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Faculty unionization: the basics (PDF)

The debate over unionization of faculty is not a new question, with the first consideration in the early decades of the 20th century. There was also a brief surge in campus organizing during the 1960s. In 2012, the Service Employees International Union (SEIU) launched a national campaign aimed at colleges and universities called “Faculty Forward” to win more membership among faculty. These campaigns have primarily been directed at organizing adjunct faculty and part-time lecturers. Still, despite this lengthy time and intensive effort, most faculty have chosen not to be unionized. 

When a faculty is unionized, the union becomes the faculty’s exclusive representative on issues that are subjects of bargaining. These consist of all issues related to wages, hours and terms and conditions of employment. Consequently, in a unionized setting the administration can no longer directly address employment issues with faculty members, either individually or through shared governance, as we do now at the UW. Instead, the administration legally functions as “management” to negotiate a new employment contract for their “employees.” Those negotiations are conducted for the employees/faculty by their designated exclusive bargaining agent.

A nationwide movement to unionize faculty

According to the SEIU, there are multiple Faculty Forward campaigns at work today on campuses across the country. The first indications of Faculty Forward activity at the UW arose in the spring of 2015.

The issue that drives most union organizing campaigns is compensation. It is never the only issue, but salaries and benefits are nearly always important considerations. Adjacent issues in many campaigns are focused on governance, workload, and redistribution of a university’s financial resources. Sometimes organizing can focus on issues that are not subject to bargaining, such as academic standards and academic freedom.

The UW Faculty Forward website refers to some of those issues that are not subject to bargaining: federal policy advocacy and collaboration with a congressman from California on issues around adjunct faculty working conditions and student loan debt; a desire for a more powerful voice with the legislature in Olympia and enhancing a culture of collaboration. And, of course, it references compensation.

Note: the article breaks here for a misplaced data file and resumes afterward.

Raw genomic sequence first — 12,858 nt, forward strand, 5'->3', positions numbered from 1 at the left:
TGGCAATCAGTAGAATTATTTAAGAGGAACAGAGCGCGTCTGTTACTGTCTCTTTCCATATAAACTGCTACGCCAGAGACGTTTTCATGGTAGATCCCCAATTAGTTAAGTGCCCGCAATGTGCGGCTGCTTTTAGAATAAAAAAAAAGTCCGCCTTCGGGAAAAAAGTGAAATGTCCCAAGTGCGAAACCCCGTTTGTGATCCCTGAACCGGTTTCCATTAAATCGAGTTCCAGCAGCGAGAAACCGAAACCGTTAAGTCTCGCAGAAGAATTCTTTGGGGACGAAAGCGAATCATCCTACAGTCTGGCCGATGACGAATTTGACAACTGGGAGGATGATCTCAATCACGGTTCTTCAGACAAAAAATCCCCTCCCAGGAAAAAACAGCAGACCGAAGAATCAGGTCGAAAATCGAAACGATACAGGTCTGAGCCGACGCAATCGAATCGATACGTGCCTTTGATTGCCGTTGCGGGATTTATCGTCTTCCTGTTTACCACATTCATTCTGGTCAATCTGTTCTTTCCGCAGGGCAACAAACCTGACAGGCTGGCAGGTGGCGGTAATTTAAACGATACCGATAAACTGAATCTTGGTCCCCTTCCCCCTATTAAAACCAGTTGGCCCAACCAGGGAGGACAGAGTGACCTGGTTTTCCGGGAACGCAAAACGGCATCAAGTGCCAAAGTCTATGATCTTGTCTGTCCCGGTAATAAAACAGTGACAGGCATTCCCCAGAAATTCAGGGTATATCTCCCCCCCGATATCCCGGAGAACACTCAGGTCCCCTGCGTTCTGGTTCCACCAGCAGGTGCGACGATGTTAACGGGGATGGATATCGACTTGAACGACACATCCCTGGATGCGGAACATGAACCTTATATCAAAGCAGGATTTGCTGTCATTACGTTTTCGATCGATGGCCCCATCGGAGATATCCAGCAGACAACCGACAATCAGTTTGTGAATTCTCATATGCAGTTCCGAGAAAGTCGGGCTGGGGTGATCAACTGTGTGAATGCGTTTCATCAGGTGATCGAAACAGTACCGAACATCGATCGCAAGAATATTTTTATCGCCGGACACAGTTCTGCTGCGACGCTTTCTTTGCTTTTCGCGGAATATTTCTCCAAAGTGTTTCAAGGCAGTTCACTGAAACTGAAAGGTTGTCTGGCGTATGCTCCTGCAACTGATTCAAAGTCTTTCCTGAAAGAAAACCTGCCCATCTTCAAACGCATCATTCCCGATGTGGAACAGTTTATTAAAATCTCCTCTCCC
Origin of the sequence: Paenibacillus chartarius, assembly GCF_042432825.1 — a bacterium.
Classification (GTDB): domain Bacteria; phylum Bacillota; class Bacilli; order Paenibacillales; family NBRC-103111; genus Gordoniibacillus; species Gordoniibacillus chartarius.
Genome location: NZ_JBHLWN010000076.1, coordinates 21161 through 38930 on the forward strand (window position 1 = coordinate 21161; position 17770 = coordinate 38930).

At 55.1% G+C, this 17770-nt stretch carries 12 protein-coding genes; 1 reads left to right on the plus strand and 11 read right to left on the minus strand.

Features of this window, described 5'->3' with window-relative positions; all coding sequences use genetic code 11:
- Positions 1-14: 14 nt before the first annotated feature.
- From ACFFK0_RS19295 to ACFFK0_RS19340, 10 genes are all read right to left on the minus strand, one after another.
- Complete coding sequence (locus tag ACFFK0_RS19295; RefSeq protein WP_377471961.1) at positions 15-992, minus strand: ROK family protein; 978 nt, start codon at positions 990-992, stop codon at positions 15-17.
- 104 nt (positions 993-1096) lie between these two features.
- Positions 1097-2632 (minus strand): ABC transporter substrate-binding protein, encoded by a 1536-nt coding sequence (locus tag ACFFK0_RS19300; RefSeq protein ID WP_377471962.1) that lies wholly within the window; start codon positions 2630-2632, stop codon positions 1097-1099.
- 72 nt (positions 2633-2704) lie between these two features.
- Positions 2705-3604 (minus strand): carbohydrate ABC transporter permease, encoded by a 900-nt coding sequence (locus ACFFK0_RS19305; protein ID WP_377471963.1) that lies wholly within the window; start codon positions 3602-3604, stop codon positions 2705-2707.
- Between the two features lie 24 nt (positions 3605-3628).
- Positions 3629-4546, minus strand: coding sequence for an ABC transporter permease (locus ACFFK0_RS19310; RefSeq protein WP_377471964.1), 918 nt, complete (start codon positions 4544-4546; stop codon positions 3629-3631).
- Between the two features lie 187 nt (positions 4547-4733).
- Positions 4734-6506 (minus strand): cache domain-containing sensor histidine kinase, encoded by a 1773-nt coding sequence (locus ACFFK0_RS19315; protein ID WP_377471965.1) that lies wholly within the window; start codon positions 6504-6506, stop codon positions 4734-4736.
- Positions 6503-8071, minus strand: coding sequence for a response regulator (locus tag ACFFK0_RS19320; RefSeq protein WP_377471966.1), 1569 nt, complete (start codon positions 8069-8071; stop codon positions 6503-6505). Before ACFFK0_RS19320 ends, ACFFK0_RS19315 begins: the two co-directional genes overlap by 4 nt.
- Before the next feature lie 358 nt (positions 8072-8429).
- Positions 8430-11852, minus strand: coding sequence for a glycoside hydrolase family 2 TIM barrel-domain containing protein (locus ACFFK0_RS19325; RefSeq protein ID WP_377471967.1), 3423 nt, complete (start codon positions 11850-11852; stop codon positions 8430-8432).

Contract negotiations

We think it is important to focus on what would actually change if UW faculty chooses to unionize. If a union becomes the exclusive agent for faculty, it will seek to negotiate a first contract for the bargaining unit. The bargaining will be about “mandatory subjects of bargaining,” meaning wages, hours, and working conditions. The first contract is essentially the foundation upon which the future relationship between the employer and the exclusive representative of the bargaining unit would build upon for years to come. As a result, first contracts can and do take considerable time to resolve since each item must be negotiated. In the past, despite good faith bargaining by both sides, first contracts at UW have taken one to three years to resolve. See Appendix C for specific examples. A faculty contract would likely involve even more complicated issues.

During that period, the employer must maintain the status quo, meaning that all terms of employment that are subject to bargaining are frozen in place. Under the law, the University would be prohibited from making any changes to faculty compensation, benefits and a host of other issues that we currently resolve directly with faculty input and, if necessary, on an ad hoc basis. For example, merit increases, unit adjustments and retention increases could not continue. Promotions and promotional increases would continue, as that structure is part of the status quo. Discussions about and adoption of policies, outside the context of collective bargaining, that address wages, hours and other terms and conditions of employment would also cease.

Decertification process

One of the least understood issues with respect to union representation is the process of unwinding a union relationship once it is in place. It sounds simple: If any portion of the faculty believed that the union was not adequately representing them or meeting their expectations, they could start a decertification campaign. But the simplicity ends there.

Decertification would require signatures on a petition of at least 30% of the members of the bargaining unit – or in our case, over 2000 faculty members. The entire bargaining unit would be the subject of decertification – it is not permissible to remove a portion of the faculty from the bargaining unit. That petition would then be presented to the Public Employee Relations Commission (PERC). Once PERC determines that the signatures are valid, an election would be scheduled. All of this work would have to be done with no assistance or support from the University, financial or otherwise. One member of the faculty would have to be listed as the petitioner and participate in any hearings or proceedings related to the decertification.

Most importantly, decertification can only occur in a narrow 30 day window before the expiration of the union contract. Union contracts at UW generally last two to three years, so this window would not open very frequently. 

It is a difficult, time-consuming and costly process, to say the least. The decision to unionize is not something to enter into with the thought of just giving it try.


PUBLIC FOUR-YEAR INSTITUTIONS OF HIGHER EDUCATION — FACULTY LABOR RELATIONS. Revised Code of Washington (RCW), Washington State Legislature. Chapter 41.76 RCW. (2002). 

REPRESENTATION CASE RULES. Chapter 391-25 WAC. The Washington State Public Employment Relations Commission.

“Representation FAQ.” The Washington State Public Employment Relations Commission.

UW Faculty Forward website.